I know most of the scholars working on Wu dialectology personally. Xu Baohua is not to be taken seriously, but Tao Huan is fine. Li Rong is rigid and the dialect dictionaries published under his editorship adopted a minimalist approach in etymological identification. Too bad these people do not read Lyu Shuxiang.

  22. Derek said,

    May 18, 2013 @ 4:08 pm

    In the expression 吃飯, I think (but am not absolutely certain) that the correct pronunciation is hek3 faan6.

    You're correct, Dr. Mair. That's the pronunciation Cantonese speakers would use if they came across that expression in written MSM.

    However, Cantonese speakers do occasionally say jaak3 faan6, usually in very casual/colloquial conversations. Since one of the alternate pronunciations for 吃 is jaak3 (which I didn't even know until I read your comment), I suppose you can say Cantonese speakers do say 吃飯 in normal conversations, but most of them won't realize that jaak3 faan6 can be written as such.

  23. Richard V Simmons said,

    May 18, 2013 @ 7:45 pm

    Regarding the primacy of sounds over characters in the study of the history of Chinese: we also must remember that characters also have, and had, a pronunciation, though that pronunciation can, and could, vary greatly across time and space, and speaker to speaker. And that is the rub. Writing 岗 for 讲 'say or 娘 for 让 'let, allow' glosses the pronunciation for a Mandarin speaker, but leaves the morphology behind. 岗 and 娘 thus become a kind of an inside joke meaning this is how Shanghainese sounds, but not what it means. A Shanghai speaker, if reading in Shanghainese, would read 讲 as /gã́w/ and 让 as /niã́/. Writing those characters is perfectly fine Shanghainese and doesn't necessarily make a passage more Mandarin-like. But, on the other hand, writing 不 for vet (佛/勿) would be writing Mandarin instead of Shanghainese. By the way, the literary–Mandarin based–Shanghainese reading for 让 is /zã́/, very close to 上 /zã́w/ hence a window into the Wú origin of the new phonetic for a character originally written 讓 (see Norman 1988, Chinese, p. 82, note 10).

  24. noname said,

    May 18, 2013 @ 11:19 pm

    @Richard V Simmons , this Shanghai romanisation you use here ….

    阿拉 (=我们) āq-la
    伊拉 (=他们) ‘yí-la
    佛/勿 (=不) veq
    额 (=的) g’eq
    勒 (=了) leq
    个么 (=那么) gēq-meq
    特 (=掉) tēq
    格底 (=这点) g’eq-di
    适意 (=舒服) sēq-yi
    阿是 (=是不是) āq-zï

    …. is both good-looking and sensible. Does it have a name? Where, or by whom, is it used? Where can the entire system be seen?

  25. Victor Mair said,

    May 19, 2013 @ 6:56 am


    It's Prof. Richard VanNess Simmons' own romanization. Here's a brief IPA conversion chart for it:

    My Chinese surname, 梅維恆 (in Hanyu Pinyin that would be Méi Wéihéng) according to Richard's Shanghainese Romanization would be Máe Ví-h'en. The Shanghainese Romanization fits the intitials of my English name, VIctor HENry MAIr, very closely, much better than the Mandarin, and that is no accident, since the person who gave it to me is a Wu speaker.

  26. Victor Mair said,

    May 19, 2013 @ 7:00 am

    @Richard V Simmons

    "Regarding the primacy of sounds over characters in the study of the history of Chinese: we also must remember that characters also have, and had, a pronunciation, though that pronunciation can, and could, vary greatly across time and space, and speaker to speaker. And that is the rub."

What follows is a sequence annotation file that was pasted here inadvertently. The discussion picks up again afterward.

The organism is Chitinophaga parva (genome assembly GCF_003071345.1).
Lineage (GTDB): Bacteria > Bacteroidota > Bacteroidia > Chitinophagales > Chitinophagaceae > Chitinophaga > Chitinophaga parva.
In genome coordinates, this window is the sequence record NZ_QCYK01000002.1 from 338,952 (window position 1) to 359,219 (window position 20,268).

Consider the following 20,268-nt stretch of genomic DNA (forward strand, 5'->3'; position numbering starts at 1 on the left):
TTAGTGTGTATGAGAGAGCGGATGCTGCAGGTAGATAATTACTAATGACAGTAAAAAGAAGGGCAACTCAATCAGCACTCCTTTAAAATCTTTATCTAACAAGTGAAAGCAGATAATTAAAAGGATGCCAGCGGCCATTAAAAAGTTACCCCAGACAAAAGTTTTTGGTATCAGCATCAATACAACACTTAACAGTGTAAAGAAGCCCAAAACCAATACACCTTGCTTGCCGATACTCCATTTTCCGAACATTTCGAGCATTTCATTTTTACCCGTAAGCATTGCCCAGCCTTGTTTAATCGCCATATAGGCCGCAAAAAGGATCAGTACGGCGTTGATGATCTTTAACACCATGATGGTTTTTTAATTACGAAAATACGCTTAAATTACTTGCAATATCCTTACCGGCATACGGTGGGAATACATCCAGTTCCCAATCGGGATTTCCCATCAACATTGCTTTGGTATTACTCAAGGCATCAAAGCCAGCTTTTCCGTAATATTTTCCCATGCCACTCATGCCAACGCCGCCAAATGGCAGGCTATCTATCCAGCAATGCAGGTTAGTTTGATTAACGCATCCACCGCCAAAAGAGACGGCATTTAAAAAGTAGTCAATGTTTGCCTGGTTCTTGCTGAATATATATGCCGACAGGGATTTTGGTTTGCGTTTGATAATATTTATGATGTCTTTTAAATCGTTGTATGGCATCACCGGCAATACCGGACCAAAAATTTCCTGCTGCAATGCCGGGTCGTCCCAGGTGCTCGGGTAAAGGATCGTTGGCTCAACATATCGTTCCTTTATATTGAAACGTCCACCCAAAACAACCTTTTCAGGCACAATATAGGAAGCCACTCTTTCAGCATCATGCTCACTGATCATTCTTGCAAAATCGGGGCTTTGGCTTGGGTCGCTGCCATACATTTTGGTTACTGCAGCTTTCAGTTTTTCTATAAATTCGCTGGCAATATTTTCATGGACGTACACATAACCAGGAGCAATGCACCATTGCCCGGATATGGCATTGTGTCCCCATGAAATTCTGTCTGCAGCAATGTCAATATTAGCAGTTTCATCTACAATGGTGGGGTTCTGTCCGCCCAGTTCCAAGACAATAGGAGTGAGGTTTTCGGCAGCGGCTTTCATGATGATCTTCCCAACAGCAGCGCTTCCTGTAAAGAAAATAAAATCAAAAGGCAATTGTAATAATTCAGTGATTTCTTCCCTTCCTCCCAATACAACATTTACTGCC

27. Victor Mair said,

    May 19, 2013 @ 7:47 am

    From South Coblin:

    This reminds me again of something Jerry Norman was wont to say, i.e., that there were three good criteria for identifying Mandarin and deciding how old the family is. These are the concurrent presence of the third person pronoun tā, the negative bù, and the subordinative particle de/di. Jerry called languages of this type “Tabudish”, and he sometimes used this name for them in correspondence with me.

  28. julie lee said,

    May 19, 2013 @ 10:45 am

    @South Coblin,
    How good to know about "Tabudish". I can understand the diverse Mandarins of the provinces of Hubei, Hunan, Sichuan, and Guizhou, though the tones (lilt, melody) are different from Beijing Mandarin or Standard Mandarin, and from one another, and I can understand quite a lot of the Mandarin of Datong (capital of Shanxi province). In the 1950s I was invited to have lunch with the renowned battle-hero and former warlord and governor of Shanxi province, Marshal Yen Hsi-shan, in his home in the hills outside Taipei. (Just out of college, I had translated a political pamphlet for him into English). He was now a refugee from Mao China, and was literally holding court with his relatives and loyal supporters from Shanxi. They were all speaking Shanxi Mandarin. I had to try very hard not to laugh because their tones (melody) were so different from Standard Mandarin, so that their speech sounded to me like a broken phonograph record. (Once I heard Beethoven's Fifth Symphony on the phonograph at my home and I yelled, "Qiuck, the phonograph is broken !!" because it sounded so strange. It turned out it was not the phonograph, it was the record, a recording of my daughter's high-school orchestra playing the Fifth.) I say Yen's court were speaking Shanxi Mandarin because I could understand quite a lot of it, after adjusting for the Shanxi melody/lilt. However, I couldn't understand my mother- and father-in-laws' Mandarin (of Tenghsien, Shandong province) because they pronounced Standard Mandarin -ing as yong, and j- as g-. The melody was also very different. So "Dong-jing" (Tokyo) would be "Dong-gyong" in their Mandarin. (Many expressions also were archaic, dating to at least the 13th century, I learned later, but now disappeared from Standard Mandarin.) Later my father-in-law's second wife spoke Shanghainese only. After living together for 30 years they still couldn't understand each other's speech (Shandongese and Shanghainese), and would always shout at each other because they thought shouting would help. (A Hispanic friend who understood little English told me people were always shouting at her because they thought it would help. "But I'm not deaf." )

  29. julie lee said,

    May 19, 2013 @ 11:10 am

    p.s. to my comment just now:

    It was not the record of Beethoven's Fifth that was broken, it was the high-school performance of the Fifth that sounded strange.